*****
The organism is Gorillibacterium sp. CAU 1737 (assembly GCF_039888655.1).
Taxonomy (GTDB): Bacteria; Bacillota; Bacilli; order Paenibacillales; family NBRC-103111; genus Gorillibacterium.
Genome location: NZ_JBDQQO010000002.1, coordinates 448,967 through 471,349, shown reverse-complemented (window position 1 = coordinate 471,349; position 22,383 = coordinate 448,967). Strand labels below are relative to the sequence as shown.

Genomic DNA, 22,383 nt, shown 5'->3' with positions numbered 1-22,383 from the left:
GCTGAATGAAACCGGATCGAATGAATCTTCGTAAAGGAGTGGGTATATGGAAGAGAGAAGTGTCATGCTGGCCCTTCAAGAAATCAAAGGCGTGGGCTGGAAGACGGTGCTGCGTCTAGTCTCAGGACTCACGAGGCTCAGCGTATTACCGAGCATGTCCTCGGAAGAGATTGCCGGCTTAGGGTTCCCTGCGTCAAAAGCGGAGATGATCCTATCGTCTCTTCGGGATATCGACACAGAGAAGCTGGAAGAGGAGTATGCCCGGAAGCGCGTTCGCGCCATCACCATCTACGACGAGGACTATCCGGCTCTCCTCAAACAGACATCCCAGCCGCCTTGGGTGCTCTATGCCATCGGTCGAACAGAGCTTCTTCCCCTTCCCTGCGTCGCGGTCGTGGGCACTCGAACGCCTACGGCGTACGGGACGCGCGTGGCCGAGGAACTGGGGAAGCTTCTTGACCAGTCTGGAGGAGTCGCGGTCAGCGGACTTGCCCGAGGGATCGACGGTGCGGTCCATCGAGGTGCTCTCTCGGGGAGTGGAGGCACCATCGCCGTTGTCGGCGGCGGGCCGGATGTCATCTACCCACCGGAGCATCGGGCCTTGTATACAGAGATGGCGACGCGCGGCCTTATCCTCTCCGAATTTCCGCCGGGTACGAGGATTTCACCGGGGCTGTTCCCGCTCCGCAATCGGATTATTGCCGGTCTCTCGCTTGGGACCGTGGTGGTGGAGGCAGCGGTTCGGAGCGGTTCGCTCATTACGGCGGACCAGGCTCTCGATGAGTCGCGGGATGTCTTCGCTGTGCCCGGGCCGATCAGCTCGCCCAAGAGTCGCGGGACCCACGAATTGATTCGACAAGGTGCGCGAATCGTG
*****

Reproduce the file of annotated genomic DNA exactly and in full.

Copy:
The organism is Gorillibacterium sp. CAU 1737 (assembly GCF_039888655.1).
Taxonomy (GTDB): Bacteria; Bacillota; Bacilli; order Paenibacillales; family NBRC-103111; genus Gorillibacterium.
Genome location: NZ_JBDQQO010000002.1, coordinates 448,967 through 471,349, shown reverse-complemented (window position 1 = coordinate 471,349; position 22,383 = coordinate 448,967). Strand labels below are relative to the sequence as shown.

Genomic DNA, 22,383 nt, shown 5'->3' with positions numbered 1-22,383 from the left:
GCTGAATGAAACCGGATCGAATGAATCTTCGTAAAGGAGTGGGTATATGGAAGAGAGAAGTGTCATGCTGGCCCTTCAAGAAATCAAAGGCGTGGGCTGGAAGACGGTGCTGCGTCTAGTCTCAGGACTCACGAGGCTCAGCGTATTACCGAGCATGTCCTCGGAAGAGATTGCCGGCTTAGGGTTCCCTGCGTCAAAAGCGGAGATGATCCTATCGTCTCTTCGGGATATCGACACAGAGAAGCTGGAAGAGGAGTATGCCCGGAAGCGCGTTCGCGCCATCACCATCTACGACGAGGACTATCCGGCTCTCCTCAAACAGACATCCCAGCCGCCTTGGGTGCTCTATGCCATCGGTCGAACAGAGCTTCTTCCCCTTCCCTGCGTCGCGGTCGTGGGCACTCGAACGCCTACGGCGTACGGGACGCGCGTGGCCGAGGAACTGGGGAAGCTTCTTGACCAGTCTGGAGGAGTCGCGGTCAGCGGACTTGCCCGAGGGATCGACGGTGCGGTCCATCGAGGTGCTCTCTCGGGGAGTGGAGGCACCATCGCCGTTGTCGGCGGCGGGCCGGATGTCATCTACCCACCGGAGCATCGGGCCTTGTATACAGAGATGGCGACGCGCGGCCTTATCCTCTCCGAATTTCCGCCGGGTACGAGGATTTCACCGGGGCTGTTCCCGCTCCGCAATCGGATTATTGCCGGTCTCTCGCTTGGGACCGTGGTGGTGGAGGCAGCGGTTCGGAGCGGTTCGCTCATTACGGCGGACCAGGCTCTCGATGAGTCGCGGGATGTCTTCGCTGTGCCCGGGCCGATCAGCTCGCCCAAGAGTCGCGGGACCCACGAATTGATTCGACAAGGTGCGCGAATCGTG